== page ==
In my 05 crf450 I put the kibblewhite stainless intake valve kit w/ springs and retainers after the right oem intake valve closes.I did not do any valve seat refacing I just lap the valves lightly with the finest grinding compound I could find.

Guess what that was already 3 years ago and I just shimmed the valves latey with only the next size smaller shim.

I could not remember how many times I race the bike but I ride it pretty hard my guess would be 80 hrs already w/ ss valves I wouid say there is stiil plenty of life left in the valves.

Do it you wont regret it!!!!

  • Like 1

Share this post


Link to post
Share on other sites

I think Honda changed the valve seats in '06, so ya an 08 would have better seat material.

  • Like 1

Share this post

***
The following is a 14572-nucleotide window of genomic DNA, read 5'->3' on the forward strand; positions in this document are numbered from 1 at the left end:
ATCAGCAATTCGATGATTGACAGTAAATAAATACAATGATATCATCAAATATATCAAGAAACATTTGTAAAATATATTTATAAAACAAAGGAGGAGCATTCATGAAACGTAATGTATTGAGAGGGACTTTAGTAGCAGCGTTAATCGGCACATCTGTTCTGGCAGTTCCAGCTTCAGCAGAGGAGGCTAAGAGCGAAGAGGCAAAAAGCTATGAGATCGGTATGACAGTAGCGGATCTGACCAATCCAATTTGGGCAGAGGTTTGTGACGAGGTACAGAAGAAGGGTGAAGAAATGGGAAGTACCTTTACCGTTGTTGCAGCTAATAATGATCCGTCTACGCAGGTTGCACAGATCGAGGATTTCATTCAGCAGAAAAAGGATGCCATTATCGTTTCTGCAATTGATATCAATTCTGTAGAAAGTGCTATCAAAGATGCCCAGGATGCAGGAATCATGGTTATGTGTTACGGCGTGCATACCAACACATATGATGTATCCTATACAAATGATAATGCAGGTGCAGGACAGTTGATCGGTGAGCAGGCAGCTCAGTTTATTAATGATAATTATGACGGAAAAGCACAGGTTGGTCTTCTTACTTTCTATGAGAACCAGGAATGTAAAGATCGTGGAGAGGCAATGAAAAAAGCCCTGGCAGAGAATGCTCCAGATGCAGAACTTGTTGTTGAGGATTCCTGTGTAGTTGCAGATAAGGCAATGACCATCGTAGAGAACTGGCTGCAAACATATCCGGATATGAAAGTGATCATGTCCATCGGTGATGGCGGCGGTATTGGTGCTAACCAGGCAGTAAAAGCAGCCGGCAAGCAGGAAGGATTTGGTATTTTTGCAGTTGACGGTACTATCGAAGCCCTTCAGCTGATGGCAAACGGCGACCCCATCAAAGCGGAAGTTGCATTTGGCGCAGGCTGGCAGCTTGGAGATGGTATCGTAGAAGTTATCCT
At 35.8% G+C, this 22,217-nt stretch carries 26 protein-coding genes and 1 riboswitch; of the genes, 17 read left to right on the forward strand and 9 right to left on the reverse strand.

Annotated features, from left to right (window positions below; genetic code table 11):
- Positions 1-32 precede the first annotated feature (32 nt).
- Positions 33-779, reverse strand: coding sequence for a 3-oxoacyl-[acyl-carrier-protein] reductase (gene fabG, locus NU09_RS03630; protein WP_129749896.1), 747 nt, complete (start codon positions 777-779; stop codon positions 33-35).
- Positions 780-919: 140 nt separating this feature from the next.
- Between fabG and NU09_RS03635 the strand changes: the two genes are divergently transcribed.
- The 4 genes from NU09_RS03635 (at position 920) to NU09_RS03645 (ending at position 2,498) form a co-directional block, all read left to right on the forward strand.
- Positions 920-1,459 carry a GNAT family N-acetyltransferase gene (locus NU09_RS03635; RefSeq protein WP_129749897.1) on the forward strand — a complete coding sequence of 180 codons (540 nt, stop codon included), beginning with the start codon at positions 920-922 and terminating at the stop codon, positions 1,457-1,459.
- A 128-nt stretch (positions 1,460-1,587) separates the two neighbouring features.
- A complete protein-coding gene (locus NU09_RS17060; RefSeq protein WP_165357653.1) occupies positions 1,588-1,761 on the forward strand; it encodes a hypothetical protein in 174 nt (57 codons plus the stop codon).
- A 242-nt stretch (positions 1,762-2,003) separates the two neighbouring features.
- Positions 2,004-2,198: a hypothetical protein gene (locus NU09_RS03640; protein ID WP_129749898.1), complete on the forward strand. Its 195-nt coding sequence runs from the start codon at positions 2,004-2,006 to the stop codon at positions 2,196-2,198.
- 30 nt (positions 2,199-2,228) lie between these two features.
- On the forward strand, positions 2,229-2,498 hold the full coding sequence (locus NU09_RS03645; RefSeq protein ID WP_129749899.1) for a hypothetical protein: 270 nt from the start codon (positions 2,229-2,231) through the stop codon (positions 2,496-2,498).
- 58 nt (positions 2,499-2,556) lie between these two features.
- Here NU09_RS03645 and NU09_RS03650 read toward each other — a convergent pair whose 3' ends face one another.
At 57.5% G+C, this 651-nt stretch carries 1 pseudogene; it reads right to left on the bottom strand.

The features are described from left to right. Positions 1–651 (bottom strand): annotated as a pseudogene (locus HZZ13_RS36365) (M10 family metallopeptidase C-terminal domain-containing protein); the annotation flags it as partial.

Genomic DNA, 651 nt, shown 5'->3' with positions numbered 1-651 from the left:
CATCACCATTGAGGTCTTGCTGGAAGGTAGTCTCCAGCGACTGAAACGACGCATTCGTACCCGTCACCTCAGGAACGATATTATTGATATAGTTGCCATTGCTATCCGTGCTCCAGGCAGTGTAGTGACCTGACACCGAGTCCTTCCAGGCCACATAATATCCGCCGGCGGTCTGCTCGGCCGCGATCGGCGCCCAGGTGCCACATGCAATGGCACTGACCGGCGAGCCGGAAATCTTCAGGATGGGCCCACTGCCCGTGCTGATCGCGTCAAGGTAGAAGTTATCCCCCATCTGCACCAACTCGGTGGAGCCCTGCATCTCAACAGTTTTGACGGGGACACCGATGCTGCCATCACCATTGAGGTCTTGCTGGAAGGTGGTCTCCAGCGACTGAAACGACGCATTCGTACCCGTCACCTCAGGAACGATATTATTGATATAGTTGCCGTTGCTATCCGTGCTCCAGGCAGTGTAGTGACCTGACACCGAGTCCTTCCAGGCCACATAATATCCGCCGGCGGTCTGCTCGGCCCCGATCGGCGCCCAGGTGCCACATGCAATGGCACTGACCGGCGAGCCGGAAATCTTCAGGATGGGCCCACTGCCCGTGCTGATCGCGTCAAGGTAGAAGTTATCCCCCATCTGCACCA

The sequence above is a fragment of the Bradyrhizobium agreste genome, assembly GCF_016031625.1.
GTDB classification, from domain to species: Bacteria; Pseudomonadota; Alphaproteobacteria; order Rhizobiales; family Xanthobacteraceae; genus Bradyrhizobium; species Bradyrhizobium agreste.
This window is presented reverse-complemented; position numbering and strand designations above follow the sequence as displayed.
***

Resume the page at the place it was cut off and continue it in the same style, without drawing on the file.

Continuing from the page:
Link to post
Share on other sites

Try using a new OEM stock filter with a petroleum based filter oil. There are known issues regarding aftermarket air filters (too porous) and bio-degradeable filter oils (not sticky enough to trap and hold dust).

Hope this helps!

Edited by jleblanc321
typo

Share this post


Link to post
Share on other sites

15 hours? I would take the airboot off the airbox and reseal it first.

the BBT heads are a great deal. the 07-08 heads have the smaller valves for better velocity, basically a bit more bottom end.

  • Like 1

Share this post


Link to post
Share on other sites

I talked to some people from the local track and the kibblewhites seem to work really well!

I'm definitely thinking the 08 head from BBT. A little more bottom end won't hurt either.

I never thought of using the stock air filters and resealing the boot... i'm gonna get right on that, thanks for the ideas!